|05.18.11 at 10:41 pm ET|
Following a Carl Crawford walk with two outs in the eighth inning, Jarrod Saltalamacchia smacked a 2-1 sinker from Detroit reliever Daniel Schlereth off the Green Monster in left-center to score Crawford from first.
Boston starter Clay Buchholz lasted seven strong innings, allowing just four hits, one walk and two hit bastmen while striking out seven and not allowing an earned run. Unfortunately for the Red Sox, Detroit lefty Phil Coke was just as dominant with a line of seven innings, three hits, one walk and four strikeouts. It wasn’t until the eighth inning until a Boston base runner finally made it to second base.
Jonathan Papelbon nearly spoiled the late-innings drama after allowing a leadoff double to Martinez in the ninth but came back to retire the next three batters, including a strikeout of Alex Avila with one out and a runner on third. The save was his eighth in nine chances.
A rain delay in the top of the eighth threatened to halt the proceedings for some time but lasted only 26 minutes and thus giving Red Sox reliever Daniel Bard just enough time to return safely to the mound after throwing just one pitch before the delay. The delay did, however, chase Coke after he threw just 78 pitches in his time on the mound and seemed set to potentially go the distance.
Here’s what went right and went wrong for the Sox Wednesday night.
WHAT WENT RIGHT
–Buchholz put together arguably his best performance of the 2011 season Wednesday night. He allowed just seven baserunners in his seven innings and tied a season-high in strikeouts with seven. All of his pitches (fastball, cutter, curveball, changeup) were effective, especially the speed pitches early when he struck out Austin Jackson and Scott Sizemore on all cutters and fastballs. Even though he earned just his second no-decision of the season, the lanky righty slimmed his season ERA to 3.42, the lowest it’s been after any game this season. Read the rest of this entry »
|05.18.11 at 6:36 pm ET|
The Red Sox have heated up and finally pushed their record over .500, but Francona is hesitant to put too much stock in the past week.
“I think you’ve got to be a little careful and use some perspective,” he said. “You can break it down into so many different things. Whether it was the 0-6 start or the 2-11 start. Or you can turn around and go, well, OK, after the 2-11 start, we’ve got the second-best record in baseball.
“So, that’s why I guess I always come back to our record is what it is, and that’s what we go by. You get too caught up in how things have gone the last four or five days, and that’s no good. It’s a long grind.”
On the negative side, John Lackey was placed on the disabled list after struggling on the mound and then making a comment to the media about how things in his life have not been going well. Asked if Lackey was given time off in part for off-field reasons, Francona insisted that’s not the case.
“Obviously, I was aware of that [comment],” Francona said. “And obviously, I was aware of it before. But when someone says something publicly, then you have to deal with it more publicly, I guess is the way to answer that. But no, this was completely elbow-related.
“I think the one thing that Lack felt like was when he got to the mound, it was sort of a refuge for him. Maybe not always the best refuge, because it wasn’t going as well as he wanted. As the week progressed, we knew we were going to get him checked out. It was a pretty big gray area. So, we kept him on his schedule. And then when we got all the facts, then we sat down. and we knew we had a plan in place if we weren’t going to pitch him, but once we started talking, and we talked more, and then we talked to Lack, we decided to take it out of his hands.
“I think if it was in September, we would have let him pitch through it. But because it’s May, and again, after talking to the medical people, I don’t think letting him pitch through it was going to help him get better and get to the point where we want him to get. So, we kind of took it out of his hands. That’s just the way it is.”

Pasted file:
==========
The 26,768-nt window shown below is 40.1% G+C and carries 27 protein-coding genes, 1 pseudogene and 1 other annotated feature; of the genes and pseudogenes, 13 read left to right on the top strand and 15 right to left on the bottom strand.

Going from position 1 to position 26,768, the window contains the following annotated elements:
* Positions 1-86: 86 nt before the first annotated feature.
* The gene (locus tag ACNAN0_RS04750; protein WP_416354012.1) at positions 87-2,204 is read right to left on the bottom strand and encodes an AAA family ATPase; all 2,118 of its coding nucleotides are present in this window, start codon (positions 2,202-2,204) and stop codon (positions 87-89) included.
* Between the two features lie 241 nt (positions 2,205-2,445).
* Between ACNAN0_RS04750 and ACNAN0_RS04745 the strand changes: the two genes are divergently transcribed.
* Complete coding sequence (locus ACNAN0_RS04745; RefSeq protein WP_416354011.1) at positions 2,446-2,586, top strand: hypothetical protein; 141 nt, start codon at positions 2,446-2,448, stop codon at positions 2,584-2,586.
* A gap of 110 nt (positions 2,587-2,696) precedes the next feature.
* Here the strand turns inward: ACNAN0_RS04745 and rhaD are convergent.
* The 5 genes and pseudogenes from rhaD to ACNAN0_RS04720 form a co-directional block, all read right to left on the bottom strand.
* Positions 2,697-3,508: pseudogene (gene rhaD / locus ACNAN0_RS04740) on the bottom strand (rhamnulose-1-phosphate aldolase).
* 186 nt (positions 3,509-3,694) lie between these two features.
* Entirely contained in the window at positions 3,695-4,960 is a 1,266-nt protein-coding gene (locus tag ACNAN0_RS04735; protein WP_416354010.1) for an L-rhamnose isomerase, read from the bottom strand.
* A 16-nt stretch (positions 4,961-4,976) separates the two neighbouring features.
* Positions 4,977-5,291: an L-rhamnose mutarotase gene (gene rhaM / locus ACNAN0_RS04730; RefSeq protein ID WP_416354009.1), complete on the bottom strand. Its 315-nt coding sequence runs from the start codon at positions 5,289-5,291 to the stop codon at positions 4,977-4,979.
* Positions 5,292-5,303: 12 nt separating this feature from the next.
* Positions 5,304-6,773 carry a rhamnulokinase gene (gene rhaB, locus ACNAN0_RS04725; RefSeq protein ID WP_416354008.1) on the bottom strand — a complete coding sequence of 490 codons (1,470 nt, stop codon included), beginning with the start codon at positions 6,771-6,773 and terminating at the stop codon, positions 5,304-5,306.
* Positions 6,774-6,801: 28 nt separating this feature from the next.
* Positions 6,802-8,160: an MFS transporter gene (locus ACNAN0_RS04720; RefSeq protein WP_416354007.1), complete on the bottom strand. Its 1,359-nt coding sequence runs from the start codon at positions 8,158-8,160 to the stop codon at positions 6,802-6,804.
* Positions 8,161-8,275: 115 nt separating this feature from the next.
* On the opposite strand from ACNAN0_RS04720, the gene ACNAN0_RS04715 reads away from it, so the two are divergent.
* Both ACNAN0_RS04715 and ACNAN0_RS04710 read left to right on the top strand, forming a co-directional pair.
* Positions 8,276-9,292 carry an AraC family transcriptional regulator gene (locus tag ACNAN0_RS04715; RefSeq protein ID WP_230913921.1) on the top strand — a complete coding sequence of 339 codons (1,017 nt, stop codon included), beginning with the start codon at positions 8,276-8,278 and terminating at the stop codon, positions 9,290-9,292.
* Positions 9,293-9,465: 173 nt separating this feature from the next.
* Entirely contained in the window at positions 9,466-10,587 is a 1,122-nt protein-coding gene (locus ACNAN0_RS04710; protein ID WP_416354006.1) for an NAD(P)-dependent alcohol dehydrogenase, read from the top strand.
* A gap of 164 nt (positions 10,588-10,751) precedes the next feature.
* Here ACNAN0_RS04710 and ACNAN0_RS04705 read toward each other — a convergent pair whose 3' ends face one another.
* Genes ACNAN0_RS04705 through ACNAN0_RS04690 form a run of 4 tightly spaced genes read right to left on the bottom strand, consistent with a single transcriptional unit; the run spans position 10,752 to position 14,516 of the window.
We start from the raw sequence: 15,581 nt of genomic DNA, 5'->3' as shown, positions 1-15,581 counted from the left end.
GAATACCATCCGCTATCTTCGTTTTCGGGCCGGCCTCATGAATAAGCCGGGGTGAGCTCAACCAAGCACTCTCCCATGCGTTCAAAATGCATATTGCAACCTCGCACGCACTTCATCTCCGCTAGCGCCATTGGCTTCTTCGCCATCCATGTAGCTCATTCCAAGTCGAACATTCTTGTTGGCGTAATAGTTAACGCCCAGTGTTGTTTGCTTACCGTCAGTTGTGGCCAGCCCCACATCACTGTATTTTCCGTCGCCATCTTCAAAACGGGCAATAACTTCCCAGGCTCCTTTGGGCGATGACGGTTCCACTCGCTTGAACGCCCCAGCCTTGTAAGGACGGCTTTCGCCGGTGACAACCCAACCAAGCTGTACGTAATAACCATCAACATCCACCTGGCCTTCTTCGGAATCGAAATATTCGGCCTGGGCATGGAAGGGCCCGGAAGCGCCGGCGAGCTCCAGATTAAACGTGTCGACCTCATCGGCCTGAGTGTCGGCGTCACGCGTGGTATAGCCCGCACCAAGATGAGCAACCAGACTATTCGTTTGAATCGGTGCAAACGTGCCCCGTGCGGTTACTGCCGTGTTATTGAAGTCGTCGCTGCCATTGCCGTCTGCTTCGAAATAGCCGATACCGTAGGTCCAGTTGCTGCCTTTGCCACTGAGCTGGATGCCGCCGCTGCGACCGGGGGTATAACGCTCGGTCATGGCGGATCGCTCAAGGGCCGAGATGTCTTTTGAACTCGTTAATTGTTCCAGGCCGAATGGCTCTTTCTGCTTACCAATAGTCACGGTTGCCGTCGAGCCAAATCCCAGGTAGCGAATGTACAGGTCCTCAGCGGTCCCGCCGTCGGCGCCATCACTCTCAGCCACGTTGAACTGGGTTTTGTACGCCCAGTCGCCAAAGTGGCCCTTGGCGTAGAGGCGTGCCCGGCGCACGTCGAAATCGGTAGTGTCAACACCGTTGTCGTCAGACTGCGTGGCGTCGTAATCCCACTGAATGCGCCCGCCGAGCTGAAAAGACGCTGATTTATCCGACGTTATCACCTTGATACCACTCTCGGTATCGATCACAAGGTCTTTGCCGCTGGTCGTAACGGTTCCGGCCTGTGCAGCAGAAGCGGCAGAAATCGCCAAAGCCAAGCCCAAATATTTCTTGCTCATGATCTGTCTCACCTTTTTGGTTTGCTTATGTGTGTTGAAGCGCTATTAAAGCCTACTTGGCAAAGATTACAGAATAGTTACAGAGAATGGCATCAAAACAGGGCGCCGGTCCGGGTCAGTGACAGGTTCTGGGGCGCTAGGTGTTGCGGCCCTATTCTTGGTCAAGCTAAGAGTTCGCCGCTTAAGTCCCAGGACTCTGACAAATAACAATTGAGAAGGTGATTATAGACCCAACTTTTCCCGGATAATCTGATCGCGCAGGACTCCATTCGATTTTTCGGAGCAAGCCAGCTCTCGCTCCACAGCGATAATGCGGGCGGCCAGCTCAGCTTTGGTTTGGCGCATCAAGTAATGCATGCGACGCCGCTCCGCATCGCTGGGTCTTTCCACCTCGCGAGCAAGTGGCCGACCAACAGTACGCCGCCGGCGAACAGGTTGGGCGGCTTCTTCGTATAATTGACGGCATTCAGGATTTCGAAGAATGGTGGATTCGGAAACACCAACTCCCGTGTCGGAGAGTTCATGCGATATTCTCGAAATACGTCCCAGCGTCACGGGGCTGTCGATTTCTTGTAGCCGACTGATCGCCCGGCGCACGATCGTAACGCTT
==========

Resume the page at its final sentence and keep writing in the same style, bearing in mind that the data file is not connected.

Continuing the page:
|05.18.11 at 6:32 pm ET|
It’s reunion day at Fenway Park, with old friend Victor Martinez back in uniform as a member of the Detroit Tigers against the Red Sox teammates with whom he played in 2009-10. Martinez’ son, Victor Jose, now in full Tigers regalia, was back at the ballpark as well.
For the latest from the game, join the WEEI.com live blog below.
|05.18.11 at 6:21 pm ET|
If the Tigers’ May 18-19 spots on the Red Sox schedule weren’t enough of a sign that former Boston catcher Victor Martinez was making his return as an opponent, the scene on the Fenway Park field before Wednesday’s game certainly was enough. Martinez’s son Victor Jose, who was an institution in or around the Red Sox clubhouse during his father’s year-and-a-half with the team, was playing catch with D’Angelo Ortiz, the son of David Ortiz, just outside the infield tarp. Both were clad in miniature versions of their respective fathers’ uniforms: a gray Detroit 41 for Victor and a white Boston 34 for D’Angelo.
If both members of the Martinez clan had it their way, perhaps that game of toss would be played much more frequently and with similar attire between the two young hurlers. But for now, all the senior Martinez has are the memories of his time in the Hub.
‘I don’t have any words to describe it,’ he said from the Detroit dugout. ‘By far, it’s been the best time of my career.
“My wife, my kids, my family and myself, we did everything we could to come back. But that’s just part of the game. It is what it is. We’ve got to move on.”
Part of that moving on process was signing a four-year/$50 million contract with the Tigers in the offseason. (By comparison, the Red Sox were offering three years/$36 million or four years/$42 million.) Martinez, who hit .313 and had 28 home runs in 183 games over the length of his time in Boston, has to adjust to more than just a change of location in Detroit. His switch also calls for the player who has always considered himself a catcher to get more starts at designated hitter than ever before in his career. As has been well-documented by the Jorge Posada situation in New York, the transition from catcher to designated hitter can be difficult on a player.
‘It’s definitely a different scenario,’ Martinez said. ‘It’s a challenge. It’s not easy. It looks easy to just go out there and have four at-bats, five at-bats. But you have to do a lot of stuff to keep yourself warm. That’s the hard part of being a DH.’ Read the rest of this entry »
|05.18.11 at 6:09 pm ET|